Thursday, May 24, 2007

Managing Expectations

Posted by Lynne

If you think planting a rose bush will take thirty minutes, plan on at least an hour. If you think writing a research paper about the heart will take four hours, plan on eight. Managing expectations is a theme in the Griffin household this week, and I most certainly could have added in a sentence or two about my hopes and dreams for my forthcoming book.

Whether you're optimistic, full of hope or you simply wish to dream big, being positive is a critical ingredient to living a literary life. Believing good things are around the corner, or that you can write the great American novel or a bestselling parenting book is at times all you've got to sustain you amidst all the waiting, to say nothing of all the rejection. You wait for your revised novel to sing; to know you are done. You wait for an agent to read your manuscript, an editor to make an offer. Rejection slips come in the form of impersonal sentences, complimentary no-thank-yous and blatant encouragement--though just as a kiss is still a kiss, a no is still a no. The job description for writer should include a line in bold letters: Pessimists need not apply.

For some writers, the emotional work involved in maintaining a healthy outlook involves the daily exercise of pulling negative self-talk from the brain and dumping it in the recycle bin. I can't do it must be replaced with, yes I can. This is impossible, must become all things are possible.

While I've had my share of gloomy moments and faithless days, I'm a positive person by nature. I do feel blessed in this way, since I've had to pick myself up, dust myself off and keep persevering in the face of my share of obstacles. The trick for me, when it comes to managing my expectations though, is to sprinkle my dreams with a dash of reality and a pinch of practicality.

Maybe you're a writer who's too hard on your abilities and accomplishments, struggling with being positive enough to stay the course. Or perhaps like me, you dream big and hope large leaving yourself in the path of disappointment. For example, I know my book will gain the attention of some media, but if I envision myself situated on a comfy couch at Harpo Studios, I'm likely to think Good Morning Chicago is a let down. When in fact I would love to shout out, good morning Chicago.

The impressionist painter Henry Matisse said, "What I dream of is an art of balance."

If this is true--and I believe it is--then managing expectations is holding on to enough positivity so that you can persevere, and love the process, and be energized by all the possibilities. And yet, with enough realism to protect your heart, so you can get up another day to face the page.

What do you do to fear less and hope more, to doubt less and believe more? How do you manage expectations?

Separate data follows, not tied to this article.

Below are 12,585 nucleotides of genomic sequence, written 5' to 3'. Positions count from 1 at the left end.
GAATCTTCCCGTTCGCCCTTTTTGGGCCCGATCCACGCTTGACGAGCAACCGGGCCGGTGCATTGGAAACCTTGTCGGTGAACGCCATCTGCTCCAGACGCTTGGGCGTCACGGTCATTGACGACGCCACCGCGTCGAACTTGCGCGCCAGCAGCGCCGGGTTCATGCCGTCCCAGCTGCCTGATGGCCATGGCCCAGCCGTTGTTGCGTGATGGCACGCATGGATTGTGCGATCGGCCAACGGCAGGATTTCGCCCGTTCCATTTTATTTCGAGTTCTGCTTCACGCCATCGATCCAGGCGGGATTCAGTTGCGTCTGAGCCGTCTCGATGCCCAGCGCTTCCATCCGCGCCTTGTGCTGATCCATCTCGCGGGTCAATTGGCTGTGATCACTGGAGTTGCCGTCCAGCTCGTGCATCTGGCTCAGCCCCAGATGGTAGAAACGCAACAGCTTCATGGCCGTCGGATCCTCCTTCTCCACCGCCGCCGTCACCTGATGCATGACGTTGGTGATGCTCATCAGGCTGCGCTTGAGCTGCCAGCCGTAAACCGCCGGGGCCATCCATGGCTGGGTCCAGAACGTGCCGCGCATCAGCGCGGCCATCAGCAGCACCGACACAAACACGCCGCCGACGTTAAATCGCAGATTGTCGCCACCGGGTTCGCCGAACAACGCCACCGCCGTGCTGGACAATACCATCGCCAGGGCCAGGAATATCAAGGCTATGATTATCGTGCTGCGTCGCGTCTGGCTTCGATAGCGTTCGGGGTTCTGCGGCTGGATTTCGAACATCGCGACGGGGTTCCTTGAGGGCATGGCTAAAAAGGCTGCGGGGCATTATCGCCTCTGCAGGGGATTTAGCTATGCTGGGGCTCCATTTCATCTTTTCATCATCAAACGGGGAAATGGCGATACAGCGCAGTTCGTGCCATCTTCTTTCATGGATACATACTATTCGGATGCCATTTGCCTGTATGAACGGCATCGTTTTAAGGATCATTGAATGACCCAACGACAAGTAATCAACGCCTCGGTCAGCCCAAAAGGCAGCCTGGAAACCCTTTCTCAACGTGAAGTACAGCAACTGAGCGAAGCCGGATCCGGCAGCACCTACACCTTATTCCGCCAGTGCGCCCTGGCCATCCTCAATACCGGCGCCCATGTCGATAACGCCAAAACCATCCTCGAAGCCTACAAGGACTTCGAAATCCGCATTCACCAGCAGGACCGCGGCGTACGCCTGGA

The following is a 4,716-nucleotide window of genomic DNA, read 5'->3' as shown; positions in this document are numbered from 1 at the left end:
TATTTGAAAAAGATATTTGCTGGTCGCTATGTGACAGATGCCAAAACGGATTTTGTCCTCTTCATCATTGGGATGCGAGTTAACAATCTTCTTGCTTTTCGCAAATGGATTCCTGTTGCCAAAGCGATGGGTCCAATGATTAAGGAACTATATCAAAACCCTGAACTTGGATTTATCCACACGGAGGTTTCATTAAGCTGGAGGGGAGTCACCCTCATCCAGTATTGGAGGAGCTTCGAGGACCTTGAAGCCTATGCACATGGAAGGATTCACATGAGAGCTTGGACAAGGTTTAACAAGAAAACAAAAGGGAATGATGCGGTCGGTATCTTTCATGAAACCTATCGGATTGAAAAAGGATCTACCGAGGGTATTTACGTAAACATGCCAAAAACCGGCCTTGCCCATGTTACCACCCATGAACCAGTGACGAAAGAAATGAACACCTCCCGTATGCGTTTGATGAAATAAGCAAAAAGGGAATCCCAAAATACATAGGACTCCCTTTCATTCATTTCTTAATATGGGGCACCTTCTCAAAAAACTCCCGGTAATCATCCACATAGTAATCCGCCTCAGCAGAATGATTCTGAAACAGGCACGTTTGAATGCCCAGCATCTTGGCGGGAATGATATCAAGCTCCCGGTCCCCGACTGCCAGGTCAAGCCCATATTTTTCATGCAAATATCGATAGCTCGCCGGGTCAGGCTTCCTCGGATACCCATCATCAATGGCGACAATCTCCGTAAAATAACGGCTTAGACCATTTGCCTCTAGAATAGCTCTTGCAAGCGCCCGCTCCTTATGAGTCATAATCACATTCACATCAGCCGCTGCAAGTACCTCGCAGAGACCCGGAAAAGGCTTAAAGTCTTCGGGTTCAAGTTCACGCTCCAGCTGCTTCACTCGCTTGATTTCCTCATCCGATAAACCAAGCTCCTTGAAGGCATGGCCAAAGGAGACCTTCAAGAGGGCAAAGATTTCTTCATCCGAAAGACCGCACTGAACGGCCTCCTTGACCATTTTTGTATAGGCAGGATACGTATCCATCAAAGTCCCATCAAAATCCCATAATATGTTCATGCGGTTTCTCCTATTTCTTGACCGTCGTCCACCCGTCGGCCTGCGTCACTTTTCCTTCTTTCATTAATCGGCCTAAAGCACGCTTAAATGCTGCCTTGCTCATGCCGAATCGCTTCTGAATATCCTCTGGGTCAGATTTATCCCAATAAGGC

Judy Merrill Larsen said...

Great post, Lynne. Like you, I'm a pretty optimistic person, but sometimes my hopes get attached to a very high star and I'm apt to be disappointed if I get notice from a smaller constellation. One thing I do, to regain my balance is to remind myself how lucky I am--not to sound too preachy or anything--but I used to tell my sons, when they'd complain that we weren't taking the lavish trips their friends were or we weren't driving a new car, that 95% of the world's population would trade places with us in a heartbeat. So, I try to keep that philosophy now with my book--okay, Oprah hasn't touted it (yet!), but there are plenty of unpublished wrtiers who'd trade places with my level of success.

Keeping perspective--sometimes much easier said than done, is my trick. Oh, and kicking back with a glass of wine and talking to my husband. That helps too!

Lynne Griffin and Amy MacKinnon said...


Thank you so much for sharing your perspective. One of the best things about this thing called blogging is our ability to support each other. I adore your comment-- 95% of the world's population would trade places with us in a heartbeat. You are so spot on!

I too, use the glass of wine and husband strategy. It works like a charm.


kristen spina said...

Judy, I'm one of those unpublished writers who'd trade places with your level of success in a heartbeat! Unfortunately, my true nature is not overly optimistic. (Anyone who knows me well would be laughing loudly right about now—they'd be tempted to call me out for the "glass is totally empty" person that I truly am.)

That said, I do try to picture it. To let my mind catch a glimpse of that finished manuscript, to hear the phone ring, to see the glass topped off and full. It's a snapshot, really, a moment in time that I let myself believe will happen.